Farmers all over the United States face many obstacles during their farming year which differs vastly from one state to another. Alaska farmers are no exception. One such problem Delta Junction farmers have to cope with is the wild herd of free roaming bison (also referred to as buffalo). In 1928 a herd of 23 bison was transplanted from the National Bison Range in Montana to the then relatively uninhabited Delta Junction area. Conditions were so favorable for the bison that the herd grew to about 500 animals. Although bison hunting is allowed by special permit, the herd continues to flourish at 500 plus animals.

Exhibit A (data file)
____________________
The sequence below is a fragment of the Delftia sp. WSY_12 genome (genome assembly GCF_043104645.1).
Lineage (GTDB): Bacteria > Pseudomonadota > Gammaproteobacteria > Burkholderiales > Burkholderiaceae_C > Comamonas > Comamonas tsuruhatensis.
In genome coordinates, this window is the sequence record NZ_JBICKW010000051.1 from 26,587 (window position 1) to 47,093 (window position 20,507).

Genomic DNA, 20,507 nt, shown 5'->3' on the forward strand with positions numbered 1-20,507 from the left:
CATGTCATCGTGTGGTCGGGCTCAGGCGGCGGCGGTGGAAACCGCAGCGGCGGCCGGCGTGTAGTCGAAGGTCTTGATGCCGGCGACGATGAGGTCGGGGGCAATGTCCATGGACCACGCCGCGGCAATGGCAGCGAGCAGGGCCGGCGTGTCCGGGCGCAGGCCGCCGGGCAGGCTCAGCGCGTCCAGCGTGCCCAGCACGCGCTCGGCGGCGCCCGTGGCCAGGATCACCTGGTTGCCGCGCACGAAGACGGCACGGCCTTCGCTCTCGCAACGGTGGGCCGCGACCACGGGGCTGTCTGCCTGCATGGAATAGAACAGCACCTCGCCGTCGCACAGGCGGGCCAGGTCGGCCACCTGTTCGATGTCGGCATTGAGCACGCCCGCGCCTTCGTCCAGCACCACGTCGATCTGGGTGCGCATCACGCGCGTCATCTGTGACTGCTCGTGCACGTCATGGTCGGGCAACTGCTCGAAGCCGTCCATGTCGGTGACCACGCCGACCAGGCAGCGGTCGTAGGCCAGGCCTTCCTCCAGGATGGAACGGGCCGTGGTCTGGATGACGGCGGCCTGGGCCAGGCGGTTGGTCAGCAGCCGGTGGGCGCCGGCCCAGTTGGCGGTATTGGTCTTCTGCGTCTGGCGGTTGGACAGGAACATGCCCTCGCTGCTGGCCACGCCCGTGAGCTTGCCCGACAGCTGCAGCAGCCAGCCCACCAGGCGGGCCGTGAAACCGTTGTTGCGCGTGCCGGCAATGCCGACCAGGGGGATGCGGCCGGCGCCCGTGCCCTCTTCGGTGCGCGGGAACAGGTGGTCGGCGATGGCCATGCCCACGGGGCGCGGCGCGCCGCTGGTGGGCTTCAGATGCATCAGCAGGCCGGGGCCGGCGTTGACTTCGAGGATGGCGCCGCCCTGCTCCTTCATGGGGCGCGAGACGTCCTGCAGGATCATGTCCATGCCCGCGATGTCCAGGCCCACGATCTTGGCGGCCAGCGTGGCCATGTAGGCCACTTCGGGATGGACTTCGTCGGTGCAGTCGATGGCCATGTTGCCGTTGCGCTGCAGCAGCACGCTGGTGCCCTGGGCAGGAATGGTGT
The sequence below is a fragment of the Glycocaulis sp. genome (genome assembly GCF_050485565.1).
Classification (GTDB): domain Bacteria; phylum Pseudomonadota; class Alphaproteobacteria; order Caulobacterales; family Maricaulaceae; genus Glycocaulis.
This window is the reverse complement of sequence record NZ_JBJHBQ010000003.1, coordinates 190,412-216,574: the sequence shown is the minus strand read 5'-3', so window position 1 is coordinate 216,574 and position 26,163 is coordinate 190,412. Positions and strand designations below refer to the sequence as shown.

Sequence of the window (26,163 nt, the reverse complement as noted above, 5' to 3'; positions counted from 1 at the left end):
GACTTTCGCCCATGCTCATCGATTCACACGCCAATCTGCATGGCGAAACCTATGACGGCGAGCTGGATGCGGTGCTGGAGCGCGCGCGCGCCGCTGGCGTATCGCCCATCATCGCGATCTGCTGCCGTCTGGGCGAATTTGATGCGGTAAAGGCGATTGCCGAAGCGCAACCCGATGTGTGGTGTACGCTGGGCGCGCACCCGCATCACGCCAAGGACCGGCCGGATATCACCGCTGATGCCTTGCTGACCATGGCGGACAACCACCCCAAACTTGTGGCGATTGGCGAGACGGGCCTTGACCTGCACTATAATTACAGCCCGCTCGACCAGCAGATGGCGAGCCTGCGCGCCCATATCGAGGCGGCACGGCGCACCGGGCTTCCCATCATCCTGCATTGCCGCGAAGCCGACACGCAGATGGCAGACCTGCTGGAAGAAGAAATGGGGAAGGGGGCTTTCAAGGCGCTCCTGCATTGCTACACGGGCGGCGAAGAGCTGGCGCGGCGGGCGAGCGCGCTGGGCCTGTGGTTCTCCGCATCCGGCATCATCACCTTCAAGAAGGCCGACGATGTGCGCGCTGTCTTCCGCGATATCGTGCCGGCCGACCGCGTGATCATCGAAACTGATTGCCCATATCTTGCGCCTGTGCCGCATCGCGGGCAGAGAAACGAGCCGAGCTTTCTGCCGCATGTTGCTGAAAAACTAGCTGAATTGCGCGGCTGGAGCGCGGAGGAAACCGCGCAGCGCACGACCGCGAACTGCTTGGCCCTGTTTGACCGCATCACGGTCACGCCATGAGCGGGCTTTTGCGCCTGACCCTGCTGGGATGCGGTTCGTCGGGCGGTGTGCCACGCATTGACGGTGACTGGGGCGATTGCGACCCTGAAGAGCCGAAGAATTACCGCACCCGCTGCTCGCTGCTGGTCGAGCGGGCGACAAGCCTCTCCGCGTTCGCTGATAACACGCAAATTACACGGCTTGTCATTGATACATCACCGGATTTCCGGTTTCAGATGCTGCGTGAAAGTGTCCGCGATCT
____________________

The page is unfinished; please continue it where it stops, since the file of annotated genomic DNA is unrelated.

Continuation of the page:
Delta Junction bison spend summers at the base of the Alaska Range where they calve.In August, they migrate to the agricultural area where they wreak havoc on the maturing crops.Farmers have to make the decision of harvesting before the grain is completely dry in order to “beat the bison” or allow it to dry in the fields and take the chance that the bison will stay out.Although it is an added expense, most often farmers will harvest early and dry their grain before putting it in the grain bins.